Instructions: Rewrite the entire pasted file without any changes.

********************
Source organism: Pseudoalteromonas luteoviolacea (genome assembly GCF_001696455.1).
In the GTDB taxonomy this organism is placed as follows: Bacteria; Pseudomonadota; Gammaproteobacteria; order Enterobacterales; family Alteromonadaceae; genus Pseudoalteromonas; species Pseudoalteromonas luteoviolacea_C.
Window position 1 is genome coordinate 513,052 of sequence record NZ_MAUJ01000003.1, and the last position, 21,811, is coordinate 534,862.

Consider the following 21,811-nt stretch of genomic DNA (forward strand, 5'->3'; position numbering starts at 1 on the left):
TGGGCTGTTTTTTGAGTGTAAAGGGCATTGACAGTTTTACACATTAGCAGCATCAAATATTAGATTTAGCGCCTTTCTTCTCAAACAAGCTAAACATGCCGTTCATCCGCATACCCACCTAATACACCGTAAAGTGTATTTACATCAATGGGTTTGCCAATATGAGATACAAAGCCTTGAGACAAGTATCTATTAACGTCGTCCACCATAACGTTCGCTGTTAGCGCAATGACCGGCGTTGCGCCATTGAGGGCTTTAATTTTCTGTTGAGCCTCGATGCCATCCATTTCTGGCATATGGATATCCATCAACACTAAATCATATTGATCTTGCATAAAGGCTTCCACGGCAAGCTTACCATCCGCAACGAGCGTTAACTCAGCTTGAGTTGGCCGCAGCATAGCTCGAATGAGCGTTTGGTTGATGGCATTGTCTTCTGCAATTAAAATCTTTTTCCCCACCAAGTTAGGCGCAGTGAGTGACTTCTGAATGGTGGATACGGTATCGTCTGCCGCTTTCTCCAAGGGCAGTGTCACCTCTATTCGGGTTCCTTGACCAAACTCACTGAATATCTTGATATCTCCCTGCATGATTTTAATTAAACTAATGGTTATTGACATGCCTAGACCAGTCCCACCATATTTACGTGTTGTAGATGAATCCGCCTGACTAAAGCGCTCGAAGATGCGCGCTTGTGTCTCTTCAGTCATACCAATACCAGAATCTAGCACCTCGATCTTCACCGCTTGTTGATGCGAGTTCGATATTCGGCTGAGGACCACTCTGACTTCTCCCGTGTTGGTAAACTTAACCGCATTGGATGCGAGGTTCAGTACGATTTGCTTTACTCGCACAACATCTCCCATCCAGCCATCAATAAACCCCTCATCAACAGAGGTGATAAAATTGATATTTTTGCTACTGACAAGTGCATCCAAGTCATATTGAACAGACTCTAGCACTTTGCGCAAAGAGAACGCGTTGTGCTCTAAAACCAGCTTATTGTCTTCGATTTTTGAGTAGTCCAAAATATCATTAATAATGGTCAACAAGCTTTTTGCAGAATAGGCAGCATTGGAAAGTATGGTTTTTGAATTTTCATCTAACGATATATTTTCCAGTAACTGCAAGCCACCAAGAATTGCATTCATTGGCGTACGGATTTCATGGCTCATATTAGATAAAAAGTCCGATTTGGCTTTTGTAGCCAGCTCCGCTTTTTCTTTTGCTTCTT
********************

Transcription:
Source organism: Pseudoalteromonas luteoviolacea (genome assembly GCF_001696455.1).
In the GTDB taxonomy this organism is placed as follows: Bacteria; Pseudomonadota; Gammaproteobacteria; order Enterobacterales; family Alteromonadaceae; genus Pseudoalteromonas; species Pseudoalteromonas luteoviolacea_C.
Window position 1 is genome coordinate 513,052 of sequence record NZ_MAUJ01000003.1, and the last position, 21,811, is coordinate 534,862.

Consider the following 21,811-nt stretch of genomic DNA (forward strand, 5'->3'; position numbering starts at 1 on the left):
TGGGCTGTTTTTTGAGTGTAAAGGGCATTGACAGTTTTACACATTAGCAGCATCAAATATTAGATTTAGCGCCTTTCTTCTCAAACAAGCTAAACATGCCGTTCATCCGCATACCCACCTAATACACCGTAAAGTGTATTTACATCAATGGGTTTGCCAATATGAGATACAAAGCCTTGAGACAAGTATCTATTAACGTCGTCCACCATAACGTTCGCTGTTAGCGCAATGACCGGCGTTGCGCCATTGAGGGCTTTAATTTTCTGTTGAGCCTCGATGCCATCCATTTCTGGCATATGGATATCCATCAACACTAAATCATATTGATCTTGCATAAAGGCTTCCACGGCAAGCTTACCATCCGCAACGAGCGTTAACTCAGCTTGAGTTGGCCGCAGCATAGCTCGAATGAGCGTTTGGTTGATGGCATTGTCTTCTGCAATTAAAATCTTTTTCCCCACCAAGTTAGGCGCAGTGAGTGACTTCTGAATGGTGGATACGGTATCGTCTGCCGCTTTCTCCAAGGGCAGTGTCACCTCTATTCGGGTTCCTTGACCAAACTCACTGAATATCTTGATATCTCCCTGCATGATTTTAATTAAACTAATGGTTATTGACATGCCTAGACCAGTCCCACCATATTTACGTGTTGTAGATGAATCCGCCTGACTAAAGCGCTCGAAGATGCGCGCTTGTGTCTCTTCAGTCATACCAATACCAGAATCTAGCACCTCGATCTTCACCGCTTGTTGATGCGAGTTCGATATTCGGCTGAGGACCACTCTGACTTCTCCCGTGTTGGTAAACTTAACCGCATTGGATGCGAGGTTCAGTACGATTTGCTTTACTCGCACAACATCTCCCATCCAGCCATCAATAAACCCCTCATCAACAGAGGTGATAAAATTGATATTTTTGCTACTGACAAGTGCATCCAAGTCATATTGAACAGACTCTAGCACTTTGCGCAAAGAGAACGCGTTGTGCTCTAAAACCAGCTTATTGTCTTCGATTTTTGAGTAGTCCAAAATATCATTAATAATGGTCAACAAGCTTTTTGCAGAATAGGCAGCATTGGAAAGTATGGTTTTTGAATTTTCATCTAACGATATATTTTCCAGTAACTGCAAGCCACCAAGAATTGCATTCATTGGCGTACGGATTTCATGGCTCATATTAGATAAAAAGTCCGATTTGGCTTTTGTAGCCAGCTCCGCTTTTTCTTTTGCTTCTT